What about cash crop farming?

Cash crop farmers also use cattle as a bank. When the cash crop fails, they then sell cattle to make up the short fall. Stocking rate is the number one profit driver for profitability in cattle. Cattle get sold to make up the short fall, of the cash crop income. An alternative option: Increase your herd, combine cover crops for spring and autumn grazing, natural veld for summer grazing. In winter either use the harvest remains, or natural veld again. The risk of cattle farming is lower than cash crop farming, and the rewards are larger. Cash crop farming must be the only business where money is loaned from the bank every year before planting. Is this really sustainable?


It sounds like a tall order, but we need to change our mindsets, management systems and the way we farm. We need to revive nature’s biological processes that have evolved over centuries to sustain all living beings. We have destroyed and ignored these biological systems – and only we can bring them back to life again. Let’s start by implementing the five principles of soil health because in the end, “Restoration pays” – Dr. James Blignaut.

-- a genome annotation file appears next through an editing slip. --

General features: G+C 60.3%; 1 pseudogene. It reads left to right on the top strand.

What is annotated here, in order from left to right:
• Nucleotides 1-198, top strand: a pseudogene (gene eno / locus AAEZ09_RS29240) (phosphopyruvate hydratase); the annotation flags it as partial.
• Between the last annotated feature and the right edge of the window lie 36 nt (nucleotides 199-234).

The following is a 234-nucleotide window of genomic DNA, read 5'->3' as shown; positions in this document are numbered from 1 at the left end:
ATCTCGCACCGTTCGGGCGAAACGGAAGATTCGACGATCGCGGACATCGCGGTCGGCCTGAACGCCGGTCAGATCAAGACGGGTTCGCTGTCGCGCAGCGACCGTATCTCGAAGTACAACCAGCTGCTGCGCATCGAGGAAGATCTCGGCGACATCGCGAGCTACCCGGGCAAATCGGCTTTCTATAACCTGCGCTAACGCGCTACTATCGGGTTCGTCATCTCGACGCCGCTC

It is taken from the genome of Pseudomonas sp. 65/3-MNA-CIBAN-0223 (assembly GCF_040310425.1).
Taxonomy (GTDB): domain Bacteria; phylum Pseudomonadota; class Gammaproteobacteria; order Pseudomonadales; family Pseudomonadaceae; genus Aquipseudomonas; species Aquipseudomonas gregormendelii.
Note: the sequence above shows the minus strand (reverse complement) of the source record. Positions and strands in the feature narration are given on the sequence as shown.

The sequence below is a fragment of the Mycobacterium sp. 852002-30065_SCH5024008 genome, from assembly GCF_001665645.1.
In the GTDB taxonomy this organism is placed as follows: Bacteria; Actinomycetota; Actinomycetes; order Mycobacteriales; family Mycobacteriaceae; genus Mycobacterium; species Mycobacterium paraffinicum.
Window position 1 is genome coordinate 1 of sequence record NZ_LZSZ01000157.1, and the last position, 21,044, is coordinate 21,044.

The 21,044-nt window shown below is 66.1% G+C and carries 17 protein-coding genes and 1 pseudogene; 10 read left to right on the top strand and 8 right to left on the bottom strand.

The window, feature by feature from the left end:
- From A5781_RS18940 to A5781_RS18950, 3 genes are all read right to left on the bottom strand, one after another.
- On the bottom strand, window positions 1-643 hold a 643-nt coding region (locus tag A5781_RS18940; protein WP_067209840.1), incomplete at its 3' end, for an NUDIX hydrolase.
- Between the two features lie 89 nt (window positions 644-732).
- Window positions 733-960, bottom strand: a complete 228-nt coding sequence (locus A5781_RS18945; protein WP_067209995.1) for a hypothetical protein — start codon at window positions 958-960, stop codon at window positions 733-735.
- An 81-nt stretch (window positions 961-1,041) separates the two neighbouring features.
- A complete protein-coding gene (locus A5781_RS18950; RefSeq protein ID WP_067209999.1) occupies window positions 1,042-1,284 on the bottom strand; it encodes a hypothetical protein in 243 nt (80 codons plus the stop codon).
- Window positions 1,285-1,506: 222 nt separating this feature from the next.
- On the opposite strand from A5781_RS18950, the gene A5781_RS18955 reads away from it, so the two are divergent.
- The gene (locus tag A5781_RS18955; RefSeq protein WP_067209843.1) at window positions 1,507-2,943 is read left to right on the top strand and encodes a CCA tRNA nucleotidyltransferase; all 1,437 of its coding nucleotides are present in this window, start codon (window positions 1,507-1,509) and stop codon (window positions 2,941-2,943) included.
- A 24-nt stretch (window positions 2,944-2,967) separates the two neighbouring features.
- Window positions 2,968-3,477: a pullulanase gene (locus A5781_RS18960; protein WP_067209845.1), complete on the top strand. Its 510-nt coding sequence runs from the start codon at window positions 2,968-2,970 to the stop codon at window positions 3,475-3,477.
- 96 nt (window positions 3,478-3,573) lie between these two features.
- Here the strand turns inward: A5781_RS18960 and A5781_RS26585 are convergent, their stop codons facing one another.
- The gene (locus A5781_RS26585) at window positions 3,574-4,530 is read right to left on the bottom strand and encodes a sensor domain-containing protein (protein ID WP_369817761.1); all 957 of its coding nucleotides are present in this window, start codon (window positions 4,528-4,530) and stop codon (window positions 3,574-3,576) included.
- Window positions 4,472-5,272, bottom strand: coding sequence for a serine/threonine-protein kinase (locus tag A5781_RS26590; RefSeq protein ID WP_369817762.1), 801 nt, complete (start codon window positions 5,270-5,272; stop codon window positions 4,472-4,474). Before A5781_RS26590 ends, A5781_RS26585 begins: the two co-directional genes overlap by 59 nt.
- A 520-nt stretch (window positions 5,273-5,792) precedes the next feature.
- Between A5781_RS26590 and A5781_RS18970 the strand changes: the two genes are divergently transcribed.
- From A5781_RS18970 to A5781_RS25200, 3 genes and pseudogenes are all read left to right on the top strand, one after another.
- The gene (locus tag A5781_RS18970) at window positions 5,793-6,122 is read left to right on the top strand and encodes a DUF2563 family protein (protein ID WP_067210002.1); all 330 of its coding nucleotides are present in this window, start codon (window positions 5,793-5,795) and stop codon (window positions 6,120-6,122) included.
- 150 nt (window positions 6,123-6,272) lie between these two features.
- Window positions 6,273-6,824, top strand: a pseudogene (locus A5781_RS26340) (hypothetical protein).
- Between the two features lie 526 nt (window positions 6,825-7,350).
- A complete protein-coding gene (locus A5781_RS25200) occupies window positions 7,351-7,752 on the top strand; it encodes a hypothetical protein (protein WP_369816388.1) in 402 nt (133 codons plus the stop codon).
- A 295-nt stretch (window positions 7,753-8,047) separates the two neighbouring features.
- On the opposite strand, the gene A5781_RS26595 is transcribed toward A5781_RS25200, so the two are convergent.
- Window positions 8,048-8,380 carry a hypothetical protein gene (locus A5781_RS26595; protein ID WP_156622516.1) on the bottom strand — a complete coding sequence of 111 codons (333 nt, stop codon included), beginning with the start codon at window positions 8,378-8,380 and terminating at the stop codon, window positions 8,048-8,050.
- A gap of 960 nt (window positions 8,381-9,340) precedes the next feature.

Let us farm with mother nature and not against her.

Photography: Gerry Weber

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The Importance of Fertility in Ultra High Density Grazing

The Importance of Fertility in Ultra High Density Grazing

More and more farmers are seeing the benefit of using Ultra High-Density Grazing (UHDG) to rejuvenate their veld and to increase their stocking rate at the same time. There is no doubt that when applying this management system, the veld is rejuvenated.  The diversity in all aspects increases, from grasses, legumes, forbes, insect life and bird life. We focus on the importance of fertility in Ultra High Density Grazing in this article.